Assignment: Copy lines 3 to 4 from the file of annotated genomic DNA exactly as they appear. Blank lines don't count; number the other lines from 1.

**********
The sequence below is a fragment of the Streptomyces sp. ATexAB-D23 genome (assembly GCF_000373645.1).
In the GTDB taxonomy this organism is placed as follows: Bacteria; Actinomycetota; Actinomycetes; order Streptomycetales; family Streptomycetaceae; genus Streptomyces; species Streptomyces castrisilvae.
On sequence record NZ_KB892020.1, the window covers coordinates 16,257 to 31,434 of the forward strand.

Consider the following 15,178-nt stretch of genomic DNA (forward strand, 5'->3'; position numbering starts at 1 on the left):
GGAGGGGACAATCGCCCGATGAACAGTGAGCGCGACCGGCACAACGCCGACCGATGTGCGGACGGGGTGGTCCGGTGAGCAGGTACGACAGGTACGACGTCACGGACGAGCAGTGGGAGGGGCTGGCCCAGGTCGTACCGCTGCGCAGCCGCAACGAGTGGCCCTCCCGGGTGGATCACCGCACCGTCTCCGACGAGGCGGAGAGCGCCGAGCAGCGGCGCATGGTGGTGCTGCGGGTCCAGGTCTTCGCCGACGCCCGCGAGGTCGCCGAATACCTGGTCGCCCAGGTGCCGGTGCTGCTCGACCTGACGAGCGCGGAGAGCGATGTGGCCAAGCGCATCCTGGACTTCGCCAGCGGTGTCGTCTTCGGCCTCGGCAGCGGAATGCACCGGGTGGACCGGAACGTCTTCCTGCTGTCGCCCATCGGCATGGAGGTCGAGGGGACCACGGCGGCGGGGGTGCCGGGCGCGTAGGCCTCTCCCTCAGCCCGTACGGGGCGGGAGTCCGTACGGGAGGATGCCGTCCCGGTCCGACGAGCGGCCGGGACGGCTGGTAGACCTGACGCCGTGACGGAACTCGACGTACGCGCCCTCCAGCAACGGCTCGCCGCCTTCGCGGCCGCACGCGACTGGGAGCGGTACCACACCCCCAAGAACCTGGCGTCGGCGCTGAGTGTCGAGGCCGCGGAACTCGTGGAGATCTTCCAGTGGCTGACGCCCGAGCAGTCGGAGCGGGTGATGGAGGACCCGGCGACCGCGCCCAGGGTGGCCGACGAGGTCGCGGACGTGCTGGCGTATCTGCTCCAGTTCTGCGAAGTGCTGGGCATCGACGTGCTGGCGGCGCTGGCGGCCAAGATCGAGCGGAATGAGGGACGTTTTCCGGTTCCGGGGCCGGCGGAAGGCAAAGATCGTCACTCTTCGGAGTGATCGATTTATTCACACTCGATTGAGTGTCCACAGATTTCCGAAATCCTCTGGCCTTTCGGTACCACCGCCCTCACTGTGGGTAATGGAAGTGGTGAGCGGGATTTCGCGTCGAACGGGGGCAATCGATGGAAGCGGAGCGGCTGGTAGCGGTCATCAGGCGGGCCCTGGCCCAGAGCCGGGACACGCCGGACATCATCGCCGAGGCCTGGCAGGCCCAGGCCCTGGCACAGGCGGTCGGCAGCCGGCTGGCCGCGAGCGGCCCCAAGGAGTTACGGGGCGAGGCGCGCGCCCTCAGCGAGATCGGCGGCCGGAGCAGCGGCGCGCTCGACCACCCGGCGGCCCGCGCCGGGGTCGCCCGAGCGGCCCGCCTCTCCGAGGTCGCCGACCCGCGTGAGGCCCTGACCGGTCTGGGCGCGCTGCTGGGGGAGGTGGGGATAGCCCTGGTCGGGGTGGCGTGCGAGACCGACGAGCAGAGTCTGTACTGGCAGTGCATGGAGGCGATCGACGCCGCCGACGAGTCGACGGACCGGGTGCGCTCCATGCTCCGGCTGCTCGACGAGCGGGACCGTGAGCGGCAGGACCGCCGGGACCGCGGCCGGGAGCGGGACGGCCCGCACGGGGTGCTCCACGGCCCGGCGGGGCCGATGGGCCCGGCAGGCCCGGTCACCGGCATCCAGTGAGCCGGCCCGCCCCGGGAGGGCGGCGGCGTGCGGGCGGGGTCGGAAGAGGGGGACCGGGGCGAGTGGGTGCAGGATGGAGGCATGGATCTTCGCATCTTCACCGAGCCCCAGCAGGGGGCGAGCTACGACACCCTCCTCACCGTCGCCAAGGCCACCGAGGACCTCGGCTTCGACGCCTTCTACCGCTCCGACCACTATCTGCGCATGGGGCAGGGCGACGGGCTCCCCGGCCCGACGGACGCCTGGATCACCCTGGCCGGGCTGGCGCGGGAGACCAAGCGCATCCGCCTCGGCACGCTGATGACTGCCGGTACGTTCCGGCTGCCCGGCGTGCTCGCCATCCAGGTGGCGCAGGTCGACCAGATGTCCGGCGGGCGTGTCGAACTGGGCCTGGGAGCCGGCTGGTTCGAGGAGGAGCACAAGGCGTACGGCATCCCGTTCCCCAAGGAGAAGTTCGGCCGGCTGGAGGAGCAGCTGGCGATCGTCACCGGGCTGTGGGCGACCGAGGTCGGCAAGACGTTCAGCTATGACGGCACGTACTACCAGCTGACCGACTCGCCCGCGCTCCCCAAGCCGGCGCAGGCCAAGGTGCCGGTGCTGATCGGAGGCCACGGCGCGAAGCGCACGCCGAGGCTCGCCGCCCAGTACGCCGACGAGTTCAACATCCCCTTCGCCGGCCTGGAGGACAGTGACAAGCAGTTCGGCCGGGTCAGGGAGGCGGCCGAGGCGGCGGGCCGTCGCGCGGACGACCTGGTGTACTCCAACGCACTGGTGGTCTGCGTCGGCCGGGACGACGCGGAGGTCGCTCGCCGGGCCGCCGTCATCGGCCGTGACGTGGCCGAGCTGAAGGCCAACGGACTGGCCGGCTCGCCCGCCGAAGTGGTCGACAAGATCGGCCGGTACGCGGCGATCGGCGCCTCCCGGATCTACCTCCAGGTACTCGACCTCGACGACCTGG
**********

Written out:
On sequence record NZ_KB892020.1, the window covers coordinates 16,257 to 31,434 of the forward strand.

Consider the following 15,178-nt stretch of genomic DNA (forward strand, 5'->3'; position numbering starts at 1 on the left):